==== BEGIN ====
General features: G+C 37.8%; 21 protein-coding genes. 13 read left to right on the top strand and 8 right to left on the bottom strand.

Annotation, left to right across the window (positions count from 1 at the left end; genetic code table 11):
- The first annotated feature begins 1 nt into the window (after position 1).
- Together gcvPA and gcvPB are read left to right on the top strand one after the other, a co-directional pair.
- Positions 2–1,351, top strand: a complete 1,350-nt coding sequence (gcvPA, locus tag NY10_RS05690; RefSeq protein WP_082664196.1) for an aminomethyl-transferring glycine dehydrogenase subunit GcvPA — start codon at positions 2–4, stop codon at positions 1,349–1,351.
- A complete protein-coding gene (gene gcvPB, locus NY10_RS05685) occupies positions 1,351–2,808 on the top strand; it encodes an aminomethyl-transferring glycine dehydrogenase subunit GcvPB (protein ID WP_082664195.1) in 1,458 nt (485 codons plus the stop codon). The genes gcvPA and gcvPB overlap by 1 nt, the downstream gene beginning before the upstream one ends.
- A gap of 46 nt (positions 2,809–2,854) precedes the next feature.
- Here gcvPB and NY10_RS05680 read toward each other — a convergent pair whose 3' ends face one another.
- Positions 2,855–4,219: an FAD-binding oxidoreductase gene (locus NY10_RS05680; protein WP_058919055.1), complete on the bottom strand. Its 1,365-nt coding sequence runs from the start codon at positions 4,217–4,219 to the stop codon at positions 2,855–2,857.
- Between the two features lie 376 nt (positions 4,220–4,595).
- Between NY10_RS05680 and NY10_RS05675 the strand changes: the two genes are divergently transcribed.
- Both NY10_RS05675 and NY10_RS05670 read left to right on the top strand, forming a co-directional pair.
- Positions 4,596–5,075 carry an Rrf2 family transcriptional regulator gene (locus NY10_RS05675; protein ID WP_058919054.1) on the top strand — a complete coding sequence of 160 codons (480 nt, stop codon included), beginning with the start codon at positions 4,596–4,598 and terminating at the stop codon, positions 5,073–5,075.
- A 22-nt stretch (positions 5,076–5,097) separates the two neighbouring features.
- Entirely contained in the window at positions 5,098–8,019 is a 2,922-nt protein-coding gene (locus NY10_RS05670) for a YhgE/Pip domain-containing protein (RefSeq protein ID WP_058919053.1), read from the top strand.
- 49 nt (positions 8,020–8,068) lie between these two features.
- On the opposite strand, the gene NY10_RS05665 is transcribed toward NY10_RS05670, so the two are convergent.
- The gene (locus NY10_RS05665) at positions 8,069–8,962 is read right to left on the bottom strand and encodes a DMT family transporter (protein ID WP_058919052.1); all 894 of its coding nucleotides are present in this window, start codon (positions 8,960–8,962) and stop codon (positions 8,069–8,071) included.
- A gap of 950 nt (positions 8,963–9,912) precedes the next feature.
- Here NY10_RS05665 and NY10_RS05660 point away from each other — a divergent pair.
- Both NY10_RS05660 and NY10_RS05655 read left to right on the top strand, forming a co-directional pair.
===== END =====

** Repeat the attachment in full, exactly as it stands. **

General features: G+C 37.8%; 21 protein-coding genes. 13 read left to right on the top strand and 8 right to left on the bottom strand.

Annotation, left to right across the window (positions count from 1 at the left end; genetic code table 11):
- The first annotated feature begins 1 nt into the window (after position 1).
- Together gcvPA and gcvPB are read left to right on the top strand one after the other, a co-directional pair.
- Positions 2–1,351, top strand: a complete 1,350-nt coding sequence (gcvPA, locus tag NY10_RS05690; RefSeq protein WP_082664196.1) for an aminomethyl-transferring glycine dehydrogenase subunit GcvPA — start codon at positions 2–4, stop codon at positions 1,349–1,351.
- A complete protein-coding gene (gene gcvPB, locus NY10_RS05685) occupies positions 1,351–2,808 on the top strand; it encodes an aminomethyl-transferring glycine dehydrogenase subunit GcvPB (protein ID WP_082664195.1) in 1,458 nt (485 codons plus the stop codon). The genes gcvPA and gcvPB overlap by 1 nt, the downstream gene beginning before the upstream one ends.
- A gap of 46 nt (positions 2,809–2,854) precedes the next feature.
- Here gcvPB and NY10_RS05680 read toward each other — a convergent pair whose 3' ends face one another.
- Positions 2,855–4,219: an FAD-binding oxidoreductase gene (locus NY10_RS05680; protein WP_058919055.1), complete on the bottom strand. Its 1,365-nt coding sequence runs from the start codon at positions 4,217–4,219 to the stop codon at positions 2,855–2,857.
- Between the two features lie 376 nt (positions 4,220–4,595).
- Between NY10_RS05680 and NY10_RS05675 the strand changes: the two genes are divergently transcribed.
- Both NY10_RS05675 and NY10_RS05670 read left to right on the top strand, forming a co-directional pair.
- Positions 4,596–5,075 carry an Rrf2 family transcriptional regulator gene (locus NY10_RS05675; protein ID WP_058919054.1) on the top strand — a complete coding sequence of 160 codons (480 nt, stop codon included), beginning with the start codon at positions 4,596–4,598 and terminating at the stop codon, positions 5,073–5,075.
- A 22-nt stretch (positions 5,076–5,097) separates the two neighbouring features.
- Entirely contained in the window at positions 5,098–8,019 is a 2,922-nt protein-coding gene (locus NY10_RS05670) for a YhgE/Pip domain-containing protein (RefSeq protein ID WP_058919053.1), read from the top strand.
- 49 nt (positions 8,020–8,068) lie between these two features.
- On the opposite strand, the gene NY10_RS05665 is transcribed toward NY10_RS05670, so the two are convergent.
- The gene (locus NY10_RS05665) at positions 8,069–8,962 is read right to left on the bottom strand and encodes a DMT family transporter (protein ID WP_058919052.1); all 894 of its coding nucleotides are present in this window, start codon (positions 8,960–8,962) and stop codon (positions 8,069–8,071) included.
- A gap of 950 nt (positions 8,963–9,912) precedes the next feature.
- Here NY10_RS05665 and NY10_RS05660 point away from each other — a divergent pair.
- Both NY10_RS05660 and NY10_RS05655 read left to right on the top strand, forming a co-directional pair.